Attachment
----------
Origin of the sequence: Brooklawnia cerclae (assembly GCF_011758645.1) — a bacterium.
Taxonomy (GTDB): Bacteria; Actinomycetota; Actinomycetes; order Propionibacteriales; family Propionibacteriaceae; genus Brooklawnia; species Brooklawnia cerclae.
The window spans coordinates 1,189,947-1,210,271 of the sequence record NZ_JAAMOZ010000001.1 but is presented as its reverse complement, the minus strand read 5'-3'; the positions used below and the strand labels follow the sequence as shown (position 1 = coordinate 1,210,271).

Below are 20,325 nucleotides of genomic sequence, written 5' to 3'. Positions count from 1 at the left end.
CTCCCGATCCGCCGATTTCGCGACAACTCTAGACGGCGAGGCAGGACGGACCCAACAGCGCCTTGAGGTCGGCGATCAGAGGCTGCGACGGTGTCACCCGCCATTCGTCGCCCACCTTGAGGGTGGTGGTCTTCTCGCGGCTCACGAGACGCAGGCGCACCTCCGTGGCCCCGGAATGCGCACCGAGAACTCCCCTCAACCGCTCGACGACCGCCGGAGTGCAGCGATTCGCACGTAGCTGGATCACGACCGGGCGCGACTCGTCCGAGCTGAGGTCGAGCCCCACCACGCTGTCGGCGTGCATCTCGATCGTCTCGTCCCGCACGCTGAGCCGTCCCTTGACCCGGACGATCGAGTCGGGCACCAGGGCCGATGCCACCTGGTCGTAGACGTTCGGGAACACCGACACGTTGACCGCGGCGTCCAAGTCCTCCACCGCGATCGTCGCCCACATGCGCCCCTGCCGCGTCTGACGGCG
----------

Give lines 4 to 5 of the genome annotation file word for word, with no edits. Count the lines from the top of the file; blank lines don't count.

Below are 20,325 nucleotides of genomic sequence, written 5' to 3'. Positions count from 1 at the left end.
CTCCCGATCCGCCGATTTCGCGACAACTCTAGACGGCGAGGCAGGACGGACCCAACAGCGCCTTGAGGTCGGCGATCAGAGGCTGCGACGGTGTCACCCGCCATTCGTCGCCCACCTTGAGGGTGGTGGTCTTCTCGCGGCTCACGAGACGCAGGCGCACCTCCGTGGCCCCGGAATGCGCACCGAGAACTCCCCTCAACCGCTCGACGACCGCCGGAGTGCAGCGATTCGCACGTAGCTGGATCACGACCGGGCGCGACTCGTCCGAGCTGAGGTCGAGCCCCACCACGCTGTCGGCGTGCATCTCGATCGTCTCGTCCCGCACGCTGAGCCGTCCCTTGACCCGGACGATCGAGTCGGGCACCAGGGCCGATGCCACCTGGTCGTAGACGTTCGGGAACACCGACACGTTGACCGCGGCGTCCAAGTCCTCCACCGCGATCGTCGCCCACATGCGCCCCTGCCGCGTCTGACGGCG